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SUPPOSE no generation of men has possessed a theory of education sounder in principle or more ingenious in detail than ours. We know what we ought to be doing, and several ways in which we might be doing it; and all this knowledge is so important and so satisfying as to obscure the minor consideration that we are actually doing something quite different. Hence, the wonder and even indignation with which, from time to time, we find ourselves regarding a fact which is intelligible enough, Heaven knows, in the light of that consideration. I refer to the low status of the teacher as a human being among other human beings.

By the teacher, I mean most teachers, in a crude numerical sense, most of those who sit behind desks in schoolrooms, whether the individual chances to constitute a primary or a post-graduate cog in the "educational" machine. It may not be a reasonable thing to lump all these persons together. They all sit behind desks; have they anything else in common? What is this pedagogue, when we come to think of him?-it will not be often; most of our thought is devoted to his precious charges. What is this teaching person?-a priest? or a sad ass? or simply a poor, devil being crushed under the educational car? Does he practise "the noblest of professions," or, on the whole, a rather mean trade? Is he a scientist sworn to apply the rules of "pedagogy," or a missionary devoted to the diffusion of the gospel of "culture"? Socrates, Erasmus, the Arnolds, William James: why is this not "the noblest of professions"? Ah, but what of the dull girl (underpaid, perhaps, but certainly dull) who usefully whacks the three R's into the resilient head of the public infant! What of the Ph.D. of a postgraduate instructor, who, himself as full

of meat as an addled egg, is incapable of whacking anything into anybody's head? Think of the number of guileless but mischievous persons who have taken up teaching as a makeshift (yes, there are parallel cases. in the ministry. and elsewhere), and who have kept on teaching, because it really doesn't matter to them what they do, or because they can't think of anything else to do. What with our lack of a religious establishment, and the small and diminishing number of our government sinecures, they would be hard put to it to lie down with equal comfort in the shadow of any other profession or trade. After all, the worst thing about it is that all people of this class are not drones; many of them become respectable mechanics, abundantly able to do what they are paid to do: actually, if not theoretically, successful teachers. Think again of the class, which passes almost insensibly from one side of the desk to the other; men of acquisitive mind, with a natural bent towards the academic life. Does even this favoured class find in the routine of teaching an opportunity and an incentive for the exertion of its best powers? The question of first motive is not the important one; people drift into all professions and trades, and in teaching, as in other pursuits, often do good service. But in what, practically, does the good service of a teacher consist, in most cases and in the long run?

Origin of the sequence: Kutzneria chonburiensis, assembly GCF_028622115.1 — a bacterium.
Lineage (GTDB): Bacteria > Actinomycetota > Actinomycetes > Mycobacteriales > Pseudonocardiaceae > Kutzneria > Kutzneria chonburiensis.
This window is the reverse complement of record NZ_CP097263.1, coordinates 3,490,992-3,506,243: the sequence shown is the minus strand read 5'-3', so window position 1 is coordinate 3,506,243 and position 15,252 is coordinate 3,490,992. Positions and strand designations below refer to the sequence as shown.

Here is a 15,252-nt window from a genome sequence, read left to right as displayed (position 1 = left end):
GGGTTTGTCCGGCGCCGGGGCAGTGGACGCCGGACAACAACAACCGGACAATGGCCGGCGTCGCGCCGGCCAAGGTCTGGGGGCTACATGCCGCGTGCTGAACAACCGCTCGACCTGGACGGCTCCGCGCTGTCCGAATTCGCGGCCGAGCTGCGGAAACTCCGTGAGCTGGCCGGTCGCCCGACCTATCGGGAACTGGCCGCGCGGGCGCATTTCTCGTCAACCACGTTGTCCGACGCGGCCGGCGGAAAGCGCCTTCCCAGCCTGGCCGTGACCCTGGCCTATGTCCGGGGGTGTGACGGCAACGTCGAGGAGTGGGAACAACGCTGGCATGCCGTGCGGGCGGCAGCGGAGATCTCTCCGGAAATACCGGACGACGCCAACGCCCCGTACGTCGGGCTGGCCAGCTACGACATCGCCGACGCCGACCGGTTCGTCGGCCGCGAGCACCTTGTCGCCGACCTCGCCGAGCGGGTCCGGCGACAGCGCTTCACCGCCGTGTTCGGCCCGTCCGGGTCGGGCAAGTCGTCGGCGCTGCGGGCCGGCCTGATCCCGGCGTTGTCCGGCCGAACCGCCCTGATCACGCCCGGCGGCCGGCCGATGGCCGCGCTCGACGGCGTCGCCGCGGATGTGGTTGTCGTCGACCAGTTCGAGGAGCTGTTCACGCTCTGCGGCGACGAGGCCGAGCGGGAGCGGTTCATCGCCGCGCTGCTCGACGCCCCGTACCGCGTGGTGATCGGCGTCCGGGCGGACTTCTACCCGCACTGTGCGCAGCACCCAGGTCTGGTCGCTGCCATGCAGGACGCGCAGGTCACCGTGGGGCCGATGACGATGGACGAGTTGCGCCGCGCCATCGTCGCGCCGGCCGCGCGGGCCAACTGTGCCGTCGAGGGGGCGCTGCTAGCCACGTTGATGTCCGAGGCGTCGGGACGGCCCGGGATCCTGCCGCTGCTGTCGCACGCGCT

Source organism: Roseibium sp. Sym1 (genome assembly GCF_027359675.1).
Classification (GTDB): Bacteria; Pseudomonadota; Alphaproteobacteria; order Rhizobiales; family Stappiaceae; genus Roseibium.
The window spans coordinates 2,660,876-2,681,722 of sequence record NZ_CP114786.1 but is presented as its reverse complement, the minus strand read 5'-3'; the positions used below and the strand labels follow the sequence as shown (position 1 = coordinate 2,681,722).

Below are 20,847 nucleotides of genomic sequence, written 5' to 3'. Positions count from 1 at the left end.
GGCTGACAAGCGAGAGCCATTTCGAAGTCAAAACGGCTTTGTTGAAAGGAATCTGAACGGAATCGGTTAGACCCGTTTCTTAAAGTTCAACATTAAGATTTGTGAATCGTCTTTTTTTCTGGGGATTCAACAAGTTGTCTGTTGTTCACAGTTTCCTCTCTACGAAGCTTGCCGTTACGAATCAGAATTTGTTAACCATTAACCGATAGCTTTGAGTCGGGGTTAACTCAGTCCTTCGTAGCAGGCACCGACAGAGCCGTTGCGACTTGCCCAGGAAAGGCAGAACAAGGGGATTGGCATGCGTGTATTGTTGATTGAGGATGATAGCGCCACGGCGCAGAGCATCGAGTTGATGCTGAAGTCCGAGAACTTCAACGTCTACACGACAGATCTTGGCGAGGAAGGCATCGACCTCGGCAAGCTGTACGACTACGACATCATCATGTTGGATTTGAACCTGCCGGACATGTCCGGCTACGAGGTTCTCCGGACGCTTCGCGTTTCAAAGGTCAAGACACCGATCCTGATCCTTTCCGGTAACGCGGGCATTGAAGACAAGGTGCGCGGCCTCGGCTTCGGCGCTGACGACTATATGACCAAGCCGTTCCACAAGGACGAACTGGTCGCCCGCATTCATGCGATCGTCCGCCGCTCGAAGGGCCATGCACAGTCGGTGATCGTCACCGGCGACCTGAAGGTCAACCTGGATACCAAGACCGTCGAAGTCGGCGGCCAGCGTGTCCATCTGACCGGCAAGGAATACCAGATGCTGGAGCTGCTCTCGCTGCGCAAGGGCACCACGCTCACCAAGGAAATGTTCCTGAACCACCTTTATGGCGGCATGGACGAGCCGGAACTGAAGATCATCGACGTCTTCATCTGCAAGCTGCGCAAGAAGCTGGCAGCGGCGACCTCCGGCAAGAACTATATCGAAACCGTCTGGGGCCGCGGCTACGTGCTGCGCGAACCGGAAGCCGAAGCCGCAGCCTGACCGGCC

We can all imagine the ideal teacher; most of us are able to connect that ideal, by however slender a link, with the memory of some particular person. Happily for us, there do exist teachers with an insatiable desire to impart, and an indomitable instinct to arouse; whose hand cannot be subdued to what it works in. They are, and must be to the end of the chapter, persons. Their method of teaching is as truly a part of them as their style would be in literature, or their


tactics in war. It is sufficiently clear that if all those men and women who sit behind desks in schoolrooms were of this type, we should need no text-books, we should need no stated pedagogical theory. These masters, in truth, afford the only reliable data for the formulation of such a theory; precisely as literary masters afford the only reliable data for grammatical and rhetorical theory. The work of such men embodies principles which the rest of us, in our laborious way, make shift to reduce to rule. In constructing our code we have taken one step towards efficiency-an efficiency which, alas! is not required of us, and which few of us are strong enough to pursue without hope of approbation. In teaching, as in other callings, the veritable master is rare; but here, as elsewhere, there are numerous degrees of usefulness below, yet not remote from, any degree of mastery. The sad fact remains that the kind of usefulness required of the ordinary teacher is at a polar remoteness from that excellence to which, as it appears in the exceptional teacher, we yield a complimentary homage. To force our pupils to learn things, to excite them to a shallow mental activity, is to make ourselves indispensable; to arouse and cultivate in them, at whatever expense to ourselves, a strong and intelligent desire for true education, is, however admirable à proceeding in theory, a practical impertinence.